Background: A vesicovaginal fistula (VVF) is an abnormal communication between bladder and vagina, as a result of traumatic events to the female pelvis. A VVF is a rare event and challenging to cure. Successful treatment can be achieved through an abdominal approach, especially in complex or recurrent cases. This approach has been used in our institution as the procedure of choice for the past 50 yr. Objective: To analyze the results of the management of VVFs in our institution and to highlight the key points for success. Design, setting, and participants: A total of 138 patients with VVFs have been treated in our institution between 1969 and 2019. Up to now, this is the largest series reported so far on abdominal treatment of VVFs in the developed world. Intervention: an abdominal transvesical approach has been performed as the procedure of choice. Outcome measurements and statistical analysis: to evaluate the factors influencing the success rate of the abdominal approach at the first closure attempt. Statistical analysis was performed using STATA software. Results and limitations: In total, 124 (90%) patients were submitted to transabdominal repair (89 extraperitoneal; 71.8%), 113 (91.1%) presented with a VVF not associated with another fistula, and 36 (29.0%) had undergone previous unsuccessful treatments elsewhere. Successful closure was obtained in 111/118 (94.1%) patients at the first attempt, excluding external noncontinent urinary diversions. Follow-up was possible in 95 (76.6%) patients; 91 (95.8%) patients were dry. Statistical analysis showed a significant association between fistula size and length, and VVF site in the bladder and extraperitoneal approach. Success rate decreased with the number of previous attempts and did not vary with VVF etiology. Conclusions: The abdominal approach for the treatment of VVF has a high success rate. Standardization of the technique, identification of surgical key points, and centralization of care in centers with experience are critical. Patient summary: A vesicovaginal fistula (VVF) is a rare clinical condition, with a high impact on patients’ quality of life. We report a large series of VVFs treated in our institution in the past 50 yr. Key factors for success include proper surgical technique and centralization of care in centers with high experience. A vesicovaginal fistula is a rare challenging disease. The largest series in the developed world involve <200 cases. The goal of treatment is closure at first attempt, minimizing the chances of failure. Centralization of care in centers of expertise is crucial.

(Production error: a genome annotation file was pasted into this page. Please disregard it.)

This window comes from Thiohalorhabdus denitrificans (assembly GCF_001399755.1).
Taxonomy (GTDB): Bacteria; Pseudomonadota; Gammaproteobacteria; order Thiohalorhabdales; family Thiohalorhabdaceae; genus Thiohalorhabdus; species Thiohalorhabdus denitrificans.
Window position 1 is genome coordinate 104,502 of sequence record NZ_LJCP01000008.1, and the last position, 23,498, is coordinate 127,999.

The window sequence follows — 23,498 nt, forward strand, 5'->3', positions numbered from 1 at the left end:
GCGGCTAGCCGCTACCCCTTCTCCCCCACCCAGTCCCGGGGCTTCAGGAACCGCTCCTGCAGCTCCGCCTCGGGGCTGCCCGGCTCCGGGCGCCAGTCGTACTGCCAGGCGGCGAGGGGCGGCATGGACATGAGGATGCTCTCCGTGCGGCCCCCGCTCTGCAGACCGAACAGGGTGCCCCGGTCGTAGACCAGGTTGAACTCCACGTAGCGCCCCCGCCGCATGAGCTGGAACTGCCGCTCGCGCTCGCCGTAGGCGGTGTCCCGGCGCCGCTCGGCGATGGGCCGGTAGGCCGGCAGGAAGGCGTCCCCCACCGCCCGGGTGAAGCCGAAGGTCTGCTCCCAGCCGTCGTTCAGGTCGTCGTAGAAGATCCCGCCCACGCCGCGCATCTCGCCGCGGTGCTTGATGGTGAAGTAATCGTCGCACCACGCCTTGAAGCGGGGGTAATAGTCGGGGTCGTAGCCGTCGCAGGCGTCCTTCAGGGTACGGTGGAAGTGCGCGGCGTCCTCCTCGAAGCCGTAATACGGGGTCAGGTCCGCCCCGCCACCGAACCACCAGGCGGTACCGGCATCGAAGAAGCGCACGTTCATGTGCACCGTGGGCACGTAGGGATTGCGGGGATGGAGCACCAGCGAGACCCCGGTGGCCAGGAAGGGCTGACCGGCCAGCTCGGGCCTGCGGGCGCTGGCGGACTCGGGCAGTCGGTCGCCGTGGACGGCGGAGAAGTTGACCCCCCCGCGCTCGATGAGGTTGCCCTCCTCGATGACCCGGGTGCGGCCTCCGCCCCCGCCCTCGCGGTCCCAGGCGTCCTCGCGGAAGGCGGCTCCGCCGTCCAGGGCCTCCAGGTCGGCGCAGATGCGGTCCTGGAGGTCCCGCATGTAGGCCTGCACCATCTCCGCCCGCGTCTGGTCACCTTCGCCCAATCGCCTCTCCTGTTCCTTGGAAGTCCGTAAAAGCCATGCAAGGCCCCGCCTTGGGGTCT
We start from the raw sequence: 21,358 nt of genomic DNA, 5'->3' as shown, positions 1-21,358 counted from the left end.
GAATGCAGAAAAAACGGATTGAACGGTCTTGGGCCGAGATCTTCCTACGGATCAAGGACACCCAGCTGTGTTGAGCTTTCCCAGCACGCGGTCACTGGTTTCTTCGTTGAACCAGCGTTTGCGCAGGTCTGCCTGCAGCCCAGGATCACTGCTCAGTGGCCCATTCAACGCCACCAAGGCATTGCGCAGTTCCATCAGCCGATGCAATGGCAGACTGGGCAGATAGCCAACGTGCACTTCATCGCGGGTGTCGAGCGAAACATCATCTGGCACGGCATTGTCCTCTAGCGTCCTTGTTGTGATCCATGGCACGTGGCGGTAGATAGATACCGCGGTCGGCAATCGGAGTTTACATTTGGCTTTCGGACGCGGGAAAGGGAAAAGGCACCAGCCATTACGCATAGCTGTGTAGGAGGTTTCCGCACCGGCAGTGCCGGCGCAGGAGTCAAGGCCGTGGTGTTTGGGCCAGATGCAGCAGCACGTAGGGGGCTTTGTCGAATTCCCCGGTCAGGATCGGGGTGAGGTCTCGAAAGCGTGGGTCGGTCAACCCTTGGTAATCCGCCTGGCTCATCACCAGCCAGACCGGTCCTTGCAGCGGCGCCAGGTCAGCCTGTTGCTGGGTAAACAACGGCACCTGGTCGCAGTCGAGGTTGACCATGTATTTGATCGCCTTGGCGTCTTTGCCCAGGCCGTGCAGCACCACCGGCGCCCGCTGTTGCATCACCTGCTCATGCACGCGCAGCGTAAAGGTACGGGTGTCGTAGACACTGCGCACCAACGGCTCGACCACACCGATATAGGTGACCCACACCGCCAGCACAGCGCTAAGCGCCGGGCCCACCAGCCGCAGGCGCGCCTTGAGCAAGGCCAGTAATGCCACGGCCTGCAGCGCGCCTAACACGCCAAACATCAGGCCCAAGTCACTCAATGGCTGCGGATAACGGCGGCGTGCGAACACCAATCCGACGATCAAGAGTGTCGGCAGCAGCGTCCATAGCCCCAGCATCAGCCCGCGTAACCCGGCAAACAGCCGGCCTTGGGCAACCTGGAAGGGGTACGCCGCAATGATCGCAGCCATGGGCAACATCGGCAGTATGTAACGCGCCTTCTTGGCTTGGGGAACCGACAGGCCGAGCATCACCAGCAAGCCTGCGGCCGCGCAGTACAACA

Successful Treatment of Vesicovaginal Fistulas via an Abdominal Transvesical Approach: A Single-center 50-yr Experience

Modonutti D.;Morlacco A.;Dal Moro F.;
2020

Abstract

Background: A vesicovaginal fistula (VVF) is an abnormal communication between bladder and vagina, as a result of traumatic events to the female pelvis. A VVF is a rare event and challenging to cure. Successful treatment can be achieved through an abdominal approach, especially in complex or recurrent cases. This approach has been used in our institution as the procedure of choice for the past 50 yr. Objective: To analyze the results of the management of VVFs in our institution and to highlight the key points for success. Design, setting, and participants: A total of 138 patients with VVFs have been treated in our institution between 1969 and 2019. Up to now, this is the largest series reported so far on abdominal treatment of VVFs in the developed world. Intervention: an abdominal transvesical approach has been performed as the procedure of choice. Outcome measurements and statistical analysis: to evaluate the factors influencing the success rate of the abdominal approach at the first closure attempt. Statistical analysis was performed using STATA software. Results and limitations: In total, 124 (90%) patients were submitted to transabdominal repair (89 extraperitoneal; 71.8%), 113 (91.1%) presented with a VVF not associated with another fistula, and 36 (29.0%) had undergone previous unsuccessful treatments elsewhere. Successful closure was obtained in 111/118 (94.1%) patients at the first attempt, excluding external noncontinent urinary diversions. Follow-up was possible in 95 (76.6%) patients; 91 (95.8%) patients were dry. Statistical analysis showed a significant association between fistula size and length, and VVF site in the bladder and extraperitoneal approach. Success rate decreased with the number of previous attempts and did not vary with VVF etiology. Conclusions: The abdominal approach for the treatment of VVF has a high success rate. Standardization of the technique, identification of surgical key points, and centralization of care in centers with experience are critical. Patient summary: A vesicovaginal fistula (VVF) is a rare clinical condition, with a high impact on patients’ quality of life. We report a large series of VVFs treated in our institution in the past 50 yr. Key factors for success include proper surgical technique and centralization of care in centers with high experience. A vesicovaginal fistula is a rare challenging disease. The largest series in the developed world involve <200 cases. The goal of treatment is closure at first attempt, minimizing the chances of failure. Centralization of care in centers of expertise is crucial.
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Utilizza questo identificativo per citare o creare un link a questo documento: https://hdl.handle.net/11577/3354414
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